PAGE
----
Pollution in the Colorado River
The Colorado River supplies water to most of the southwestern United States and despite this fact, pollution levels are continually rising and in some cases above acceptable limits. The Colorado River supplies and runs through five states and during some parts of the year to the Mexican border. During the rivers journey various types of pollutants come into contact to with it degrading the water quality downstream. The river water benefits humans in multiple ways the first obvious answer is by drinking it. Farming and other agricultural uses demand 60% and sometimes as much as 90% of its water. Using polluted water for irrigation passes the contaminants into the crops and ultimately onto our dinner tables.
Water is scarce in the southwestern United States and water is essential for human survival. The Colorado River is the primary reason why the southwest can sustain the massive population in the region. Without this “lifeline” of freshwater, we must find another means of supplying water to millions. Desalinizing the water from the Pacific Ocean is not yet cost effective enough to handle the demand although about 8% to 10% of the water supplied to Southern California comes from desalinization plants.
Every year the government allocates more water from the Colorado River that is unrelated to human survival. According to an article in the San Diego Union Tribune “Oil and natural-gas drilling in Colorado requires so much water that if its annual demand were satisfied all at once, it would be the equivalent of shutting off most of Southern California's water for five days.” (Hasemyer, 2008). During his term, President Bush authorized more drilling in Colorado than at any time since 1984. With these types of policies taking hold of the river one must ask the question, what is more important energy or life? The construction of the various dams along the Lower Colorado River system allowed small boomtowns to thrive along the banks of the now tamed river. Small towns and industrial facilities built close to river to take advantage of a good supply of water, and some used the rivers current to carry away pollutants. Of the many pollutants the river absorbs three are worth noting they are nitrates, perchlorate, and radioactive waste.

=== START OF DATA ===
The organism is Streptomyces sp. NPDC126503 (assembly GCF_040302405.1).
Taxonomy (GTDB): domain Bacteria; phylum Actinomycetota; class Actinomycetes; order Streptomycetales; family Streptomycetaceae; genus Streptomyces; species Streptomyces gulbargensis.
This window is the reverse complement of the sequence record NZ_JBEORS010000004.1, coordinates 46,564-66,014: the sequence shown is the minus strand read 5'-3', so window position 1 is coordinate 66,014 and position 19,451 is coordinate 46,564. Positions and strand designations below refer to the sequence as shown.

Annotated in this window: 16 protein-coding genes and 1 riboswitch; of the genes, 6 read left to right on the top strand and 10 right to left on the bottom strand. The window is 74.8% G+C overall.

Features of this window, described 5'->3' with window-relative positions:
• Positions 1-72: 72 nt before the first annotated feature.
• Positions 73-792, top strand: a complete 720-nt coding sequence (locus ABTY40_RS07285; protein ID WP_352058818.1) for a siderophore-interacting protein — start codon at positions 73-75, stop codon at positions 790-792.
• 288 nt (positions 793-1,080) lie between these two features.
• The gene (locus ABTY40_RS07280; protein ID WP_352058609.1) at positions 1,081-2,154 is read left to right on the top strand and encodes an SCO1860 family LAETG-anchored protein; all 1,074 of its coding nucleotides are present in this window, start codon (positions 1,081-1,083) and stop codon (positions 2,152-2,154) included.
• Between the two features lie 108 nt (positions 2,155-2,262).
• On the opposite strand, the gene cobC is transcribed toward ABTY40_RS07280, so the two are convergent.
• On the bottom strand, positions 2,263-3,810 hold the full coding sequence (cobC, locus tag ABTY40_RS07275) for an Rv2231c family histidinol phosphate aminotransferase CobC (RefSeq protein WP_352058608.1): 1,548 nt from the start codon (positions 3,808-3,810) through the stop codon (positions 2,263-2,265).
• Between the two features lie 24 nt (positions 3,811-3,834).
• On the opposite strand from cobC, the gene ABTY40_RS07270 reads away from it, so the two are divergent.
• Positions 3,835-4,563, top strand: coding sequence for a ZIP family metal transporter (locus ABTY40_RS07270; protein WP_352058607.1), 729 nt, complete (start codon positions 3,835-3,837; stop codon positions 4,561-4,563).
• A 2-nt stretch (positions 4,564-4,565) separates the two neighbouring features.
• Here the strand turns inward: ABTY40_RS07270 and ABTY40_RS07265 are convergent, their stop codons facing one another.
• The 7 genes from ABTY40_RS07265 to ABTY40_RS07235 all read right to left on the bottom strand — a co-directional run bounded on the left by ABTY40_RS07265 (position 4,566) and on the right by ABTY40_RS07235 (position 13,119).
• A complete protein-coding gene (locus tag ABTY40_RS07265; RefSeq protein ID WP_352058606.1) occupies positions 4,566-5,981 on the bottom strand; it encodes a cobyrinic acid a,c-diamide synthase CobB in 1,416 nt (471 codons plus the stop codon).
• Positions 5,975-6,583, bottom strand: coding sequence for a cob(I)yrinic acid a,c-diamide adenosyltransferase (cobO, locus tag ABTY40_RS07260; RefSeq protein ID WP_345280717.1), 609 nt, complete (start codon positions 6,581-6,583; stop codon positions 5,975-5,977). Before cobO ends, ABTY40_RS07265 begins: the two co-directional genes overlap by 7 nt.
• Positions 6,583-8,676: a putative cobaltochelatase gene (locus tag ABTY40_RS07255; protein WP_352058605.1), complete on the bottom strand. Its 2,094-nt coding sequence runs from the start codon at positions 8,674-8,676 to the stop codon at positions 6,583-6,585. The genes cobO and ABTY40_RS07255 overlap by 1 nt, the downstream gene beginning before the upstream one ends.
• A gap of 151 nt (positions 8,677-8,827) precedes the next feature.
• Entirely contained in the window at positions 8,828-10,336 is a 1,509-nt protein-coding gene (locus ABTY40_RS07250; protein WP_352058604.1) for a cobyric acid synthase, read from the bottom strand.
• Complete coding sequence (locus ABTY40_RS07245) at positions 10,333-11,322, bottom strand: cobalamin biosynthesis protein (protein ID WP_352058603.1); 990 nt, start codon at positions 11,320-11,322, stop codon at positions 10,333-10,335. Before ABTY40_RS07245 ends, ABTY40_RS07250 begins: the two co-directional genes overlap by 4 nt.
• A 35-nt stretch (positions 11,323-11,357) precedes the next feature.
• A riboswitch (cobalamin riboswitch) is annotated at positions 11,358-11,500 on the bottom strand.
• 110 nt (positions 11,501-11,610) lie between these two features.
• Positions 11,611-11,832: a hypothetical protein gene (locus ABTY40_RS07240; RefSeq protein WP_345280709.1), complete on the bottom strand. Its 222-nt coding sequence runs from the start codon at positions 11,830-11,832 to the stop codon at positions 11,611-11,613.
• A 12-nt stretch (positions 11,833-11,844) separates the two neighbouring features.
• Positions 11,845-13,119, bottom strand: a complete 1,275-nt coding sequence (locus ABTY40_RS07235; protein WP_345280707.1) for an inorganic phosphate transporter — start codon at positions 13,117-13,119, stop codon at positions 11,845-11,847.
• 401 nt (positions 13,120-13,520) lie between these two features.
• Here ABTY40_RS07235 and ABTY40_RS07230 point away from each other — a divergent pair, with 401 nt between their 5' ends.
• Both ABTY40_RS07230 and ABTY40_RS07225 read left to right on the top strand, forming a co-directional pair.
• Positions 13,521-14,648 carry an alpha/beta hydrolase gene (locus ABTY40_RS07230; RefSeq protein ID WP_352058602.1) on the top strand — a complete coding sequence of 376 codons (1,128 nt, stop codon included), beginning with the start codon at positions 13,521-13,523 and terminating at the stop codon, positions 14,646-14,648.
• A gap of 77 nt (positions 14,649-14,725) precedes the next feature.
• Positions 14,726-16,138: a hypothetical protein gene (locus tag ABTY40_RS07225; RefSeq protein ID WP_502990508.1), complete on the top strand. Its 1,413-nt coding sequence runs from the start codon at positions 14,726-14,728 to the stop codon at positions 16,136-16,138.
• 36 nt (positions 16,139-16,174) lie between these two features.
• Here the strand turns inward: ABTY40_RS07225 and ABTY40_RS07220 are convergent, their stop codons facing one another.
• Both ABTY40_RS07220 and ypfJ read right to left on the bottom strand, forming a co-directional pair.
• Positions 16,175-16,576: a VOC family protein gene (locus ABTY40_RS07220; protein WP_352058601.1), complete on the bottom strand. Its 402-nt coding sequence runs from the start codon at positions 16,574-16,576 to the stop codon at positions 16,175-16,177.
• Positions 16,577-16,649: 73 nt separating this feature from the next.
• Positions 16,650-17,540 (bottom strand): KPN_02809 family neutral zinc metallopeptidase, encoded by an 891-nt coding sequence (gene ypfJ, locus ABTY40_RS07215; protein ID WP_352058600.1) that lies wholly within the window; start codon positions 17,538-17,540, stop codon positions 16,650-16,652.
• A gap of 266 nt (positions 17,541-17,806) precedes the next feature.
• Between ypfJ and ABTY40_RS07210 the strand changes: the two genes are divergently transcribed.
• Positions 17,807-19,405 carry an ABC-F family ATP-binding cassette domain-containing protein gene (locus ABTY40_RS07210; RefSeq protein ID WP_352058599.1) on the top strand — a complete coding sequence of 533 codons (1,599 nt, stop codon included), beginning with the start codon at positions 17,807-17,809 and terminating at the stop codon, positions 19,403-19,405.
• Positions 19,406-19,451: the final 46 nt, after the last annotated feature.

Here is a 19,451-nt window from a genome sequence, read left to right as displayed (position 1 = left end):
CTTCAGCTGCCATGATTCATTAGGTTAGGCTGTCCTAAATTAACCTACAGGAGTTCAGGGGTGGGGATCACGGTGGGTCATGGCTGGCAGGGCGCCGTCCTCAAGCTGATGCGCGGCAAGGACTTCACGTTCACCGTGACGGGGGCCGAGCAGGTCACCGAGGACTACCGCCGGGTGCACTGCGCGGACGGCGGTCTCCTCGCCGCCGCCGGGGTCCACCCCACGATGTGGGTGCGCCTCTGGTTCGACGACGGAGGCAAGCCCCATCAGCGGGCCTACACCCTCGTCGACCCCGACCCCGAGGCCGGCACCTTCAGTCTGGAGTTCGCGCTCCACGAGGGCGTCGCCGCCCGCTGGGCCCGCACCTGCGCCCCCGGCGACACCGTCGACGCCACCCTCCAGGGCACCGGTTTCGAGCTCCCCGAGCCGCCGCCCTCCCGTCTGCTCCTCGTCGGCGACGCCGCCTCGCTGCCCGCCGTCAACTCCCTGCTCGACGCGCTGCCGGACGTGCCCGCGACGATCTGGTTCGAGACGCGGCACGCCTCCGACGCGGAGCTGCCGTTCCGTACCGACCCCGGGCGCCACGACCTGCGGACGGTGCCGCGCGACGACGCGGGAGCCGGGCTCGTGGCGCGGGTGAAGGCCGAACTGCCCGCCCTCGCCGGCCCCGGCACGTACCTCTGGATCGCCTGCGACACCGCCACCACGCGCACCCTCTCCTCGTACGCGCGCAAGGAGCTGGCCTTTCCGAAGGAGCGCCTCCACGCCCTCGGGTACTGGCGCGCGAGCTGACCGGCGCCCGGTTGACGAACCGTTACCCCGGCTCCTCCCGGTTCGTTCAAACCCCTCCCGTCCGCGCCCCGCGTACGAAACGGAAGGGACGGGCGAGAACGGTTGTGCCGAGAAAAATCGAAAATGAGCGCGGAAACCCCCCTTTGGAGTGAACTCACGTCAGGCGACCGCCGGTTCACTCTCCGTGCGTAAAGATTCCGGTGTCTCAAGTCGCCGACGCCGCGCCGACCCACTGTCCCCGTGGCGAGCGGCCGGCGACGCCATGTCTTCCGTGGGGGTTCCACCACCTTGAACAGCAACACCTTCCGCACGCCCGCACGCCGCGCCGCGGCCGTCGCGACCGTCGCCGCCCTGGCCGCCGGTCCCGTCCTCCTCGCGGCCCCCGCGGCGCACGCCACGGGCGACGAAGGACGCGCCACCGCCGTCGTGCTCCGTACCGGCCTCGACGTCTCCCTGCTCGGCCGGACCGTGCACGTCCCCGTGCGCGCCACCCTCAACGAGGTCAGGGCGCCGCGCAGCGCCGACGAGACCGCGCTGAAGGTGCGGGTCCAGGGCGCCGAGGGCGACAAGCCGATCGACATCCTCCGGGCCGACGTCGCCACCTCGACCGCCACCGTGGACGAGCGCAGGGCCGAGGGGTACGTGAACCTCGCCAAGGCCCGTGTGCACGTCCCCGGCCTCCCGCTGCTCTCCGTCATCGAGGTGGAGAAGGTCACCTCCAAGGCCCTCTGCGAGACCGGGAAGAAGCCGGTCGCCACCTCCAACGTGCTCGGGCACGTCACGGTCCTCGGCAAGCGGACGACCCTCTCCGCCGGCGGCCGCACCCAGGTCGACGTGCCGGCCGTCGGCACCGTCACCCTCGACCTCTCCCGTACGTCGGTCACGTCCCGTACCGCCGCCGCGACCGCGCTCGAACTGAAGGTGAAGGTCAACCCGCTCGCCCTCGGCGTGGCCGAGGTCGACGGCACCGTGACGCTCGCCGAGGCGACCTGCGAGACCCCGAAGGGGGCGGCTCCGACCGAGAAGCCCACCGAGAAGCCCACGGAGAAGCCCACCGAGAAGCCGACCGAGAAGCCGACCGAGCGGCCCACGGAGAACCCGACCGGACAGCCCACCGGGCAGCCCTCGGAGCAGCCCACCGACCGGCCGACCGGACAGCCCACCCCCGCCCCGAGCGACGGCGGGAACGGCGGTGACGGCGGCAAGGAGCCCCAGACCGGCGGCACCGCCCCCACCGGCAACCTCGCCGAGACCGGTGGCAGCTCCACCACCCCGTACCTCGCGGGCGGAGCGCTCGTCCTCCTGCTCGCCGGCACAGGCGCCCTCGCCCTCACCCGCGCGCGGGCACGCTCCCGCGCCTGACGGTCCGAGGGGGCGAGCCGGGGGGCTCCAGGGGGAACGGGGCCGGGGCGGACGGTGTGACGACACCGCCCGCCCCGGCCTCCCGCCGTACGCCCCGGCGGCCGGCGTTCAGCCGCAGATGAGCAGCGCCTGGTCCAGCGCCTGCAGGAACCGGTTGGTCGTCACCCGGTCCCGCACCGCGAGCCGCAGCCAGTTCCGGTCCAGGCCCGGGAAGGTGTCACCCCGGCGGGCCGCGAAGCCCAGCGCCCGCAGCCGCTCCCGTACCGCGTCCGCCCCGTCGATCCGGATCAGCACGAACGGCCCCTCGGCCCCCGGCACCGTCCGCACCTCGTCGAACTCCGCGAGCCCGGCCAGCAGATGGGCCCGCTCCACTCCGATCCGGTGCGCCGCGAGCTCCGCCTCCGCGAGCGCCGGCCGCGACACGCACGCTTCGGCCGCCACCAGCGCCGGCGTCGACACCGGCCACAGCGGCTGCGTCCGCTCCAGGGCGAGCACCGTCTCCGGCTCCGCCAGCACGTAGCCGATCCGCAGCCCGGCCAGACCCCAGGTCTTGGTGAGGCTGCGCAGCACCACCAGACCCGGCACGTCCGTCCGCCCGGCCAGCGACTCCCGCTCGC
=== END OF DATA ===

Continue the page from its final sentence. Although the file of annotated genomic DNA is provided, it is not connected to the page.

Nitrates come from excessive human waste; this waste encounters the river through the ground when septic tanks become overloaded. Lake Havasu, AZ, is the lake that supplies water for the California Aqueduct; monitoring wells routinely test for nitrates and other pollutants. High concentrations of nitrates in drinking water can decrease the oxygen carrying ability of hemoglobin. This intensity of this effect increases in babies; the common term is “blue-baby syndrome”. The nitrate levels found in the Lake Havasu wells are four times higher the recommended EPA levels.
Small town development cannot shoulder the blame for perchlorate pollution, as it is a chemical found in rocket fuel. However, lax industrial standards in a small budding town might be the cause for this pollution issue. A factory in Henderson, NV, in the suburbs of Las Vegas, manufactures rocket fuel for the military. The company that operates the rocket fuel plant has already spent over 80 million dollars to reduce the amount of perchlorate flowing in Lake Mead. Despite these efforts approximately 400 pounds of perchlorate flows into the lake daily. The EPA or FDA has yet to identify acceptable levels of perchlorate, but the chemical has shown to cause thyroid and hormonal deficiencies.
The next type of pollution is by far the most dangerous, radioactive waste at any concentration is dangerous. In Moab, UT, along the Colorado River is a former uranium mill; 16 million tons of tailings from this mill have accumulated along the riverbanks. These tailings leach over 100,000 gallons of radioactive water into the river each day....
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